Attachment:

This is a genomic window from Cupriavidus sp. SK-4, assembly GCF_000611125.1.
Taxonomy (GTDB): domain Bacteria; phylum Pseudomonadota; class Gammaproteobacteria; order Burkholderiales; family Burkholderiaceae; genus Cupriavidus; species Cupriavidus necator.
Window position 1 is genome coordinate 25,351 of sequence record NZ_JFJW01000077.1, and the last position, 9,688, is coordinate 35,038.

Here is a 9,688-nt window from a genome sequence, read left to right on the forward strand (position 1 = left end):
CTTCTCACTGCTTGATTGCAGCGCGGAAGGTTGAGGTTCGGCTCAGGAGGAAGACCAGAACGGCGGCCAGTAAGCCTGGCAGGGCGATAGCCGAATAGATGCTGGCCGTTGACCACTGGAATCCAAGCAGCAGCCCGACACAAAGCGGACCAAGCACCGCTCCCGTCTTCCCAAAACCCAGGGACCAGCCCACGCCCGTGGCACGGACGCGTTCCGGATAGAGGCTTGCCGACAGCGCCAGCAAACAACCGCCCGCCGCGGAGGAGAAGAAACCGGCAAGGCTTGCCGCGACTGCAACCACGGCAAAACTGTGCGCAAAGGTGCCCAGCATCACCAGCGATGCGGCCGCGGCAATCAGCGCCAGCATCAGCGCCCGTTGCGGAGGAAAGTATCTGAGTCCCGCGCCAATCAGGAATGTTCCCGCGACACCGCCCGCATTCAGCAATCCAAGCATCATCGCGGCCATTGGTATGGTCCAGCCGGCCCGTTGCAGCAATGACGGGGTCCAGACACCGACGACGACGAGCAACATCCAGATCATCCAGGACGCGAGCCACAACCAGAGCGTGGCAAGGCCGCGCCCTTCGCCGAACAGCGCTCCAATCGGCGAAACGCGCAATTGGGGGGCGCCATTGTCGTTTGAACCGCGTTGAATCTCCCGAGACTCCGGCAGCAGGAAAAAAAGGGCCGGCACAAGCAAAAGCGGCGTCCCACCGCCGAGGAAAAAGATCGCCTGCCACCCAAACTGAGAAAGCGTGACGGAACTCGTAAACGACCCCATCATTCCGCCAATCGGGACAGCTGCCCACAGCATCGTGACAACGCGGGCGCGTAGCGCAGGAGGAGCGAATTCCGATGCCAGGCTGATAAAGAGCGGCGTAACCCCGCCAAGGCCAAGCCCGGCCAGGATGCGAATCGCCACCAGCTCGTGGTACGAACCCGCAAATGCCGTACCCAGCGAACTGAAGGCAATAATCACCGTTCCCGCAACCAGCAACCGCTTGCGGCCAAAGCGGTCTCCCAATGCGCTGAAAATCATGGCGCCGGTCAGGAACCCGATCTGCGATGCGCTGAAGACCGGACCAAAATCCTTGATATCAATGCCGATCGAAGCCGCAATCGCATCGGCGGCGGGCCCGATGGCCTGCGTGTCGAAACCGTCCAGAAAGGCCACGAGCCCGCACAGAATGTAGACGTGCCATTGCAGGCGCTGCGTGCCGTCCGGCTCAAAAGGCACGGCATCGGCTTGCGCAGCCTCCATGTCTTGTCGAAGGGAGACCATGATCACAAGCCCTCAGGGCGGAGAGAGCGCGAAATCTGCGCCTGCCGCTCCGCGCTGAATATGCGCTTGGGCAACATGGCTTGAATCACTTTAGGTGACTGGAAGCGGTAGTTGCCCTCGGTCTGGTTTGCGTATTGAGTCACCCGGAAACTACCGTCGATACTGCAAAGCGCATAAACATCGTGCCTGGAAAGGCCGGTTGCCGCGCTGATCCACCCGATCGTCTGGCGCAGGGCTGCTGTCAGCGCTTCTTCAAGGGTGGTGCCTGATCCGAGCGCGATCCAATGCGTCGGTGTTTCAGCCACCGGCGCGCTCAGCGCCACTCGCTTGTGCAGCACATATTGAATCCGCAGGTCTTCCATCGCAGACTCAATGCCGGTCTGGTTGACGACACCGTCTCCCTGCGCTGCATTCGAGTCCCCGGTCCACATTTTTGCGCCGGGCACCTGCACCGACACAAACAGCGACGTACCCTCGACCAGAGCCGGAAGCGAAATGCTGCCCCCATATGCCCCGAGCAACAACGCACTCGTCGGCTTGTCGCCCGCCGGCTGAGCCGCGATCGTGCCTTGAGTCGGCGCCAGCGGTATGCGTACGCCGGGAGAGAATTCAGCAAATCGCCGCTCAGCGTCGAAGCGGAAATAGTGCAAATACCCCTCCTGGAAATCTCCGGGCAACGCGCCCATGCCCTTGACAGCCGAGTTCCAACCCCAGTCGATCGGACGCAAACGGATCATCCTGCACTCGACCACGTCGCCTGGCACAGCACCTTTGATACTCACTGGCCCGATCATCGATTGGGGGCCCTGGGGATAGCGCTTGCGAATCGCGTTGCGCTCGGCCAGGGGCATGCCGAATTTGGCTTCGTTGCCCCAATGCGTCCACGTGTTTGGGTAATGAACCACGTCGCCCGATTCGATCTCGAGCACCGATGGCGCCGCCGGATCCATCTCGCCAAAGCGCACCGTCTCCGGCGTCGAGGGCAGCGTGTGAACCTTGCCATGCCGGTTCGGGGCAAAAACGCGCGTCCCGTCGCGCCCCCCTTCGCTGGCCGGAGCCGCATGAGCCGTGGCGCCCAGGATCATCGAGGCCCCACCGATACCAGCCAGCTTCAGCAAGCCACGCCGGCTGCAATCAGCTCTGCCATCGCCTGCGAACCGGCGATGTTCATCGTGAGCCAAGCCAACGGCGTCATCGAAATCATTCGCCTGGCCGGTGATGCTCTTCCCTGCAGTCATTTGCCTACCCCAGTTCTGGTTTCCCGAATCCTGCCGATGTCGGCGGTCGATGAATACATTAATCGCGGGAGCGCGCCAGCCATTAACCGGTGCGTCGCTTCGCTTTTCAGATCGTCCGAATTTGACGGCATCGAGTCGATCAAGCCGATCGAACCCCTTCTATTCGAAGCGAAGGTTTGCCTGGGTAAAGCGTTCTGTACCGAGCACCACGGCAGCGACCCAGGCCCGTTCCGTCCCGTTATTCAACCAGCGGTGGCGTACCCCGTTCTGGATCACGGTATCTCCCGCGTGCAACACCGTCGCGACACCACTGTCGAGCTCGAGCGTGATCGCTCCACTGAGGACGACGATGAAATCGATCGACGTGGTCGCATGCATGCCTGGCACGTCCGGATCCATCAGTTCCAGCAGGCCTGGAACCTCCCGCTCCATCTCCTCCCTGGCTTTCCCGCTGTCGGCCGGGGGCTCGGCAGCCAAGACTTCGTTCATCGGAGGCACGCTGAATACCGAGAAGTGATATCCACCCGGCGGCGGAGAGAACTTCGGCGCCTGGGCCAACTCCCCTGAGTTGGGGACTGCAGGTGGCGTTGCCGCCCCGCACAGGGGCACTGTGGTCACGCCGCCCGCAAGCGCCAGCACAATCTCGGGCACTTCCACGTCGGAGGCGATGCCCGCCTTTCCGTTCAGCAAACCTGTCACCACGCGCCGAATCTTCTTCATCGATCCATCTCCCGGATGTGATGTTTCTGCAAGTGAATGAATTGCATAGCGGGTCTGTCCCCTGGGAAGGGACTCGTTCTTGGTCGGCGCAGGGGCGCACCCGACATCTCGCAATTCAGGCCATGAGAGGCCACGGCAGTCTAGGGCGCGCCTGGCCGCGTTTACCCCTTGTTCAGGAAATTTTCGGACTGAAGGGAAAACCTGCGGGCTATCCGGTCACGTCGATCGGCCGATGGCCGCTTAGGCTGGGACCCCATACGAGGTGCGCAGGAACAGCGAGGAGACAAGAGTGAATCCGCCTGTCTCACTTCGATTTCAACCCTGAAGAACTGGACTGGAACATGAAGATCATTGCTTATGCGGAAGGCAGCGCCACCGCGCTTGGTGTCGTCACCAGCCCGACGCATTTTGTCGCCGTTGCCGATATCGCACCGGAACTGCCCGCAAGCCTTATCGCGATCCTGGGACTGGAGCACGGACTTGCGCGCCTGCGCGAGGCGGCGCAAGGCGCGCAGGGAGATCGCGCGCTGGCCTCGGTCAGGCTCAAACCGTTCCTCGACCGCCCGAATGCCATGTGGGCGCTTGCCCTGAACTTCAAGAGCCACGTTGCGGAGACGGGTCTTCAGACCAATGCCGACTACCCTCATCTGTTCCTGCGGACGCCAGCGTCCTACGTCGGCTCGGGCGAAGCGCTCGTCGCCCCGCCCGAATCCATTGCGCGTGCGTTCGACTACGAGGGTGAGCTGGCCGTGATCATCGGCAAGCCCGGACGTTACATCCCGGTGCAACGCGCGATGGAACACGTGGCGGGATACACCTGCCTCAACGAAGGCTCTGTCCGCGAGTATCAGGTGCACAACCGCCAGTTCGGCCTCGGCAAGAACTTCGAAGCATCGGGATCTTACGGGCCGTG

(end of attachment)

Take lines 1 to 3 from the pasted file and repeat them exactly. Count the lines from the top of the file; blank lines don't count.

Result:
This is a genomic window from Cupriavidus sp. SK-4, assembly GCF_000611125.1.
Taxonomy (GTDB): domain Bacteria; phylum Pseudomonadota; class Gammaproteobacteria; order Burkholderiales; family Burkholderiaceae; genus Cupriavidus; species Cupriavidus necator.
Window position 1 is genome coordinate 25,351 of sequence record NZ_JFJW01000077.1, and the last position, 9,688, is coordinate 35,038.